Buterin has not shied away from working on projects in Russia and China, despite their authoritarian leaders. In 2017, Buterin met with Russian President Vladimir Putin and also gave a speech to thousands of people. He has had continued involvement with projects in China even though the Chinese government have not always been welcoming to cryptocurrencies and in particular ICOs. However, Buterin appears to do this whilst keeping the integrity of crypto in mind and the decentalisation and freedom that comes with it. Furthermore, much of the crypto development is happening in Russia and Asia so it is important for Buterin to stay connected.


Perhaps the biggest debate in crypto at the moment is how should new blocks be validated and added to the blockchain. Advocates of PoW (Proof of Work), the system at play in Bitcoin, and currently Ethereum, argue it is more secure and argue that PoS (Proof of Stake) is not yet feasible and potentially less secure. Buterin has been a big advocate of switching to PoS and hopes to move Ethereum onto this system when possible. He argues it would save energy as there is no mining involved and will help reduce fees in the system. Critics of Buterin have argued that this shift is not feasible and could reduce the overall security of the network as people have less incentive to directly participate in the network through mining and running nodes.


At only 23 years old, Buterin proves that age is no barrier in becoming one of the most important people in the Crypto space. He has asserted himself as a key figure and got Ethereum to be the closest runner to Bitcoin over the last few years, a big achievement in itself. As the Ethereum network grows he has admitted that he wants to have increasingly little to do with the core development and hand this over to the community, which is so strong in Ethereum. Buterin remains an eccentric but incredibly important figure in the crypto space.

Bitcoin Exchange-Traded Fund (ETF)

This article will look at something slightly different to normal, the much talked about Bitcoin ETF. Let us know if you enjoy this type of content and want more?


There are 1000s of ETFs, but we are yet to see one for Bitcoin, this is because it requires approval from the U.S. Securities and Exchange Commission (SEC) and they have so far rejected any that have been proposed. So let’s get started in trying to understand what an ETF is and why it is or isn’t, important for the crypto space. An ETF has some similarities with a mutual fund, it is a ‘basket’ of different stocks, shares, commodities etc, but unlike a mutual fund, it can be traded like a stock. So one example may be a precious metal ETF, in this case, a variety of precious metals will be purchased by the fund, then split into shares and these shares are then traded. The price of the shares is very closely tied to the price of the underlying commodities in the ETF. So if the price of precious metals rises, the price of the ETF should also rise. If the ETF can be approved then it is also likely that leveraged positions will be accepted mean investors can invest multiple amounts of their capital with higher risk.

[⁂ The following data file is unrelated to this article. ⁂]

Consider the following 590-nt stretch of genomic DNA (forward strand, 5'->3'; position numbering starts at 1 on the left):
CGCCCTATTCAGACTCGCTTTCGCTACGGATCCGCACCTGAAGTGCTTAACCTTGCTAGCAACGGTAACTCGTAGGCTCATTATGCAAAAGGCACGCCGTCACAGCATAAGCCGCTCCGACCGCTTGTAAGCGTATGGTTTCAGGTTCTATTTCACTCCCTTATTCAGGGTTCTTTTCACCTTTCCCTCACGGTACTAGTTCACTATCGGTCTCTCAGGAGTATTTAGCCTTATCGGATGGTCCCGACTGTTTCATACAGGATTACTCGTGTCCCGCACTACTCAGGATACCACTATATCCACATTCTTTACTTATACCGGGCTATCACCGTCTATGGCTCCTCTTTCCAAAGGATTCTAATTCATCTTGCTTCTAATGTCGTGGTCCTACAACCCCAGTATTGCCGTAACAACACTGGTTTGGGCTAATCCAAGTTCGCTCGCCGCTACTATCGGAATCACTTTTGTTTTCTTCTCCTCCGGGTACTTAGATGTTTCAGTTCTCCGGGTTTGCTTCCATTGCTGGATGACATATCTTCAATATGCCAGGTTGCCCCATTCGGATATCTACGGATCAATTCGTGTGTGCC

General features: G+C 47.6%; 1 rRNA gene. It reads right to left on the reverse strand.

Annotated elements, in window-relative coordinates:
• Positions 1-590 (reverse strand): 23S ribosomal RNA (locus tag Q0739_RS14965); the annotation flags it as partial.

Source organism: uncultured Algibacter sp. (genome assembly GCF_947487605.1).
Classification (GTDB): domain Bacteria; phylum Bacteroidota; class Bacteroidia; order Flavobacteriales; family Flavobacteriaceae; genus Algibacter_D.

One thing that may be holding back the growth of Bitcoin and Cryptocurrencies is the difficulty in purchasing and trading them. It isn’t difficult to more experienced people in this space, however, the prospect of buying and holding an asset that can disappear if you lose the key or transfer to the wrong address can be daunting. You can buy and hold Bitcoin on more secure exchanges such as Coinbase, but exchanges have been prone to hacks in the past and just because an exchange is secure doesn’t mean it’s impossible. An ETF could go some way to dealing with these concerns as they would act as the custodian of the Bitcoin so the investor wouldn’t have to deal with the Bitcoin directly. Furthermore, the shares that you hold are insured, so if the ETF’s fund is hacked, your money is guaranteed. This is appealing for people who want to invest and hold Bitcoin but aren’t concerned with holding the Bitcoin themselves.